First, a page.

The "Divergent" actress was stuck in rush hour traffic Wednesday, and like a true New Yorker, jumped out of the car and hopped on the subway.

“People were calling to tell me I was late,” Kravitz said. “I was like, ‘I’m on D train.’ It was so much faster.”

Fallon asked the offspring of rocker Lenny Kravitz to thank her father for randomly picking him and his wife up at an airport in the Bahamas and getting them drunk off “Dark and Stormys.” Apparently, Fallon’s driver — who happened to be a friend of Kravitz — couldn’t make it to the airport and asked the "Fly Away" musician for a favor.

“I was like ‘What are you doing here man?’” Fallon said, confused about the encounter.

“I’m here to pick you up an take you to your boat,” Kravitz said.

The host, enamored by the Grammy Award winner’s humble gesture, proclaimed to be “officially in love with Lenny Kravitz as a human being.”

Fallon then challenged Zoe Kravitz to a game of Giant Beer Pong. The two players took turns attempting to throw giant Ping-Pong balls into oversized red Solo cups. And just like the famous drinking game, every time a player scored, the opponent had to chug a cup of beer.

Kravitz went first and nailed her shot like a college champ. Fallon went next, but failed to score a point.

“Jimmy, I’m disappointed,” said Kravitz. “You talked all this smack before the show,”

Both contestants failed to score on their second round, but Fallon did make a shot on his third try, forcing Zoe to take a drink.

“Chug it all,” Fallon rallied.

With the score tied, the next player to make a shot would win the game. Watch the video above to see who was declared the Giant Beer Pong Champion.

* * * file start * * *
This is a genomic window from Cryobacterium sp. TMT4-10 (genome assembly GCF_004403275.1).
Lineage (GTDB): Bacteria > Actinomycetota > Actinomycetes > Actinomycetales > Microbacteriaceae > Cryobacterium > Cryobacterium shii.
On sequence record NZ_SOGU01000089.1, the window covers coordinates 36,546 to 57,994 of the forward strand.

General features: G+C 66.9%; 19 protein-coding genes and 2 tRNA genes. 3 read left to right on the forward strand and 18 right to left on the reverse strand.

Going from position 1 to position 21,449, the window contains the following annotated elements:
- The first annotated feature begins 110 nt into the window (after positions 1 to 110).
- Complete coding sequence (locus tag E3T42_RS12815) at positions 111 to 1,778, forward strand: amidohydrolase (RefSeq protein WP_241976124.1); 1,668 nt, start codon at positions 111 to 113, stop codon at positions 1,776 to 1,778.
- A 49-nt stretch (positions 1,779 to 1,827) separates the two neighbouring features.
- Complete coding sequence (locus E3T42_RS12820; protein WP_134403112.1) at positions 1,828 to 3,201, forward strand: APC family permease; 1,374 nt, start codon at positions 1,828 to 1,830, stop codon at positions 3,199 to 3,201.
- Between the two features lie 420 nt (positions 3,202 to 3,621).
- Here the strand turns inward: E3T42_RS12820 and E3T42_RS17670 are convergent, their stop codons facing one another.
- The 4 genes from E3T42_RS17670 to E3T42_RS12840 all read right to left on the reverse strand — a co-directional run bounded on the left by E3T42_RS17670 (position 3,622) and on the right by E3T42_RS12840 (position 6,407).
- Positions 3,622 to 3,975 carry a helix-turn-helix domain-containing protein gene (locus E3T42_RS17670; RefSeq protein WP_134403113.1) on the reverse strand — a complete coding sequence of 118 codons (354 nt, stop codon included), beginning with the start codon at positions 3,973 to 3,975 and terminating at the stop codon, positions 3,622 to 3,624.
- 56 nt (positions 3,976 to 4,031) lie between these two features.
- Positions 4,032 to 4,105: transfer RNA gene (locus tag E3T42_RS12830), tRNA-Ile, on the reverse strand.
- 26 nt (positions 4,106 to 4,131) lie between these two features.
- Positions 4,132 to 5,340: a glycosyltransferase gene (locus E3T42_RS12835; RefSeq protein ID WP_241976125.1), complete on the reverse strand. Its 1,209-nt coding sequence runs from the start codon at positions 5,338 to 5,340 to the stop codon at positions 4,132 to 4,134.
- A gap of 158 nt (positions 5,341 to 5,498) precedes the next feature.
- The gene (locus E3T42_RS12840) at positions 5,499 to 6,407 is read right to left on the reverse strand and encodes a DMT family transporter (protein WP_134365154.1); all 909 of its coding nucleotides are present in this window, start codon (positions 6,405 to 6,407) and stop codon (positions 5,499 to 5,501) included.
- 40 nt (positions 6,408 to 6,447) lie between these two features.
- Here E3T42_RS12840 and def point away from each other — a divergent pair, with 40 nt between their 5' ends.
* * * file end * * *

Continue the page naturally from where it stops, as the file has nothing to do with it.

Photo Credit: Douglas Gorenstein/NBC
This story uses functionality that may not work in our app. Click here to open the story on our mobile site.]]>
<![CDATA[Watch: Giant Beer Pong With Zoë Kravitz]]> Thu, 05 Mar 2015 06:39:51 -0500 http://media.nbcwashington.com/images/213*120/Fallon+Zoe+Kravitz.JPG Jimmy Fallon and "Divergent" star Zoë Kravitz go head-to-head in a giant game of Beer Pong.

Photo Credit: Douglas Gorenstein/NBC]]>
<![CDATA[The "Unbreakable" Cult of Tina Fey]]> Thu, 05 Mar 2015 03:59:29 -0500 http://media.nbcwashington.com/images/213*120/AP670317289870.jpg

The hoopla surrounding last month's "Saturday Night Live" 40th anniversary party included celebrations of the show's impact on television and the movies. Not near as much attention was garnered by the late night staple's latest gift (in a box): its growing digital legacy.

Sure, the show's "Digital Short" segments and other filmed bits have provided funny fodder that often plays as well online as on TV (latest case in point: the daring ISIS spoof this past Saturday). Will Ferrell brought some of the "SNL" spirit to his Funny or Die site. Adam Sandler is set to bring his brand of cinematic silliness to Netflix.

But overall, "SNL" and its extended family's digital grade is incomplete. The latest – and perhaps most important – test comes Friday when Netflix begins streaming "Unbreakable Kimmy Schmidt," a new Tina Fey-produced sitcom. The show, starring Ellie Kemper as a former doomsday cult member re-entering society after living underground for 15 years, may turn out to be more about the cults of Tina Fey and "SNL."